South Korean Unification Ministry/AP
South Korea delegation member Lee Duk-haeng, r., shakes hands with his North Korean counterpart Park Yong-il at Panmunjom, in the border zone that divides the two Koreas. The North and South agreed Wednesday to hold the first reunions of war-divided families in more than four years later this month.

Koreas agree to first family reunions in four years. Sign of detente?

Previous efforts to bring together divided families have collapsed amid angry recriminations by the North. US-South Korea military exercises may provide a pretext for another pullout.

South and North Korean negotiators agreed Wednesday to stage the first reunions of families divided by the Korean War in four years. But skeptics question whether the deal signifies a new mood of reconciliation or a tactical step by the North's leadership. 

Analysts tend to see the agreement for the reunions, set for late February, as a way for North Korea to mingle a show of goodwill with hard-line denunciations of the US and South Korea. The reunions coincide with the opening of annual US-South Korea military exercises that North Korea has denounced in daily diatribes. The North has previously used joint exercises as a pretext to back out of agreed-upon family reunions, most recently last September.

“The talks are in line with Pyongyang’s decision to show a smiling face to the outside,” says Mark Fitzpatrick, a former senior State Department expert on nuclear nonproliferation, and now with the International Institute for Strategic Studies in Washington. 

Mr. Fitzpatrick questions, however, “whether the ‘charm offensive’ will last long enough for family reunions to actually take place.” More likely, North Korea will pull out once the joint exercises begin and “they will blame the US and South Korea." 

North Korea has already warned that talks cannot go on amid the sounds of “gunfire” – the noise of exploding shells during the war games. In a bid to ease tensions, the US has said that a US aircraft carrier laden with warplanes would not be deployed this time.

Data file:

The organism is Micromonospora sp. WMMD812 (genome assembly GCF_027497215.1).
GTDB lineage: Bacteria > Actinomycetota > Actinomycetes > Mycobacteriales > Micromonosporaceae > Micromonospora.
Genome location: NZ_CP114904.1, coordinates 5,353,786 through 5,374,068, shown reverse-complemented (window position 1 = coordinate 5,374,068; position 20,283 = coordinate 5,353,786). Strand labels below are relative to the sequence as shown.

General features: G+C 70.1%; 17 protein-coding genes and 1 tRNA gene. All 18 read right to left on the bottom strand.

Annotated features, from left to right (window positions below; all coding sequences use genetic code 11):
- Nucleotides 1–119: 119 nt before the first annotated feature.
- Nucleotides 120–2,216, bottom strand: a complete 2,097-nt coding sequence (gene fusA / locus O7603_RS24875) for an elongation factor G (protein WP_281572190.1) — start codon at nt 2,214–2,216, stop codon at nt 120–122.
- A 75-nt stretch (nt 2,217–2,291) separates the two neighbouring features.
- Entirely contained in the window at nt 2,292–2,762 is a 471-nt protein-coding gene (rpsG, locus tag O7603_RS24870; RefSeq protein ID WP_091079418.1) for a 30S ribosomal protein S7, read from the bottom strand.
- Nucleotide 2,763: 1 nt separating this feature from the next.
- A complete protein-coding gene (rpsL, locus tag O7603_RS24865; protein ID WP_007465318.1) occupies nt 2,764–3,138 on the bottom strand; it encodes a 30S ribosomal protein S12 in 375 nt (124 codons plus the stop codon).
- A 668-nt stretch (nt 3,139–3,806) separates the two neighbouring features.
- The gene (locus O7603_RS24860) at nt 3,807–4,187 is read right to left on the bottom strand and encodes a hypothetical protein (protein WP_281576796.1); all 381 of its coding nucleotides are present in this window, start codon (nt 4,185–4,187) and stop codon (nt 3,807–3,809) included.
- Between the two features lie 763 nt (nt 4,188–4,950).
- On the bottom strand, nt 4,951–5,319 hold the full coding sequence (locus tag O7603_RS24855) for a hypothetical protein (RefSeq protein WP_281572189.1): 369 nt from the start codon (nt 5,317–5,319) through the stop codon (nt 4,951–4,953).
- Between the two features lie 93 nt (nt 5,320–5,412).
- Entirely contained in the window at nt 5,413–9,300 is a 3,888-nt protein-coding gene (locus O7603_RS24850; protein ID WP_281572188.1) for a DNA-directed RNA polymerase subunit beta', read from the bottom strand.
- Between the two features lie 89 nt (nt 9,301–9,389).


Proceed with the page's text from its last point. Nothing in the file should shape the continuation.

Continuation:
The agreement reached Wednesday would bring together around 100 families at the Mount Kumgang resort area just inside North Korea. South Korean leaders, including President Park Geun-hye, have been calling strongly for resumption of the reunions, while also questioning their neighbor's sincerity. 

Yonhap, the South Korean news agency, called the agreement “the first sign of progress in improving inter-Korean relations that have worsened due to the North's military threats against the South in recent months.” South Korea’s unification ministry released a recording in which a North Korean negotiator described the agreement as “a very important starting point for improving the North-South relations."

Regime purge

South Korea has stepped up criticism of the North during its purge of Jang Song-thaek, the former regent-mentor to Kim Jong-un. Mr. Jang was executed in December purportedly for plotting a coup against the young dictator. Mr. Jang was seen as untouchable because he was married to Mr. Kim's aunt, the younger sister of his father, the long-ruling Kim Jong-il, who died in 2011. 

The elder Kim presided over the first reunion of Korean families in 2000, following a June summit with South Korea’s late President Kim Dae-jung. The goal was to bring together family members who had not seen one another since the Korean war.

Since then,  21,700 people from North and South Korean families have met briefly, but there have been no reunions since March 2010, when a North Korean torpedo sank a South Korean Navy corvette, killing 46 sailors. Members of several hundred thousand families divided by the war are believed still to be alive. 

North Korea has turned the reunions “into a cruel farce,” says David Straub, a former senior US diplomat in Seoul who teaches at Stanford University In California. He argues that Pyongyang only allows rare meetings of "carefully selected people" as a way to wrest concessions from Seoul.

“North Korea has never even allowed its people to exchange letters and telephone calls with family members and friends in South Korea,” Mr. Straub notes. 

Given this backdrop, any hope that family reunions could herald broader cooperation between the two Koreas is tempered by deep skepticism.

“These latest outreach efforts are merely part of the normal North Korean cycle,” says Bruce Bechtol, author of several studies of North Korean military and political tactics and strategy. “We continue to see Kim Jong-un following the same script as his father,” he says, citing the rhetoric about joint US-South Korea exercises.

Mr. Bechtol believes “reunions are a good thing – especially for the families – but if they occur, it will not mean any change, none at all, in North Korea’s rogue state behavior.”

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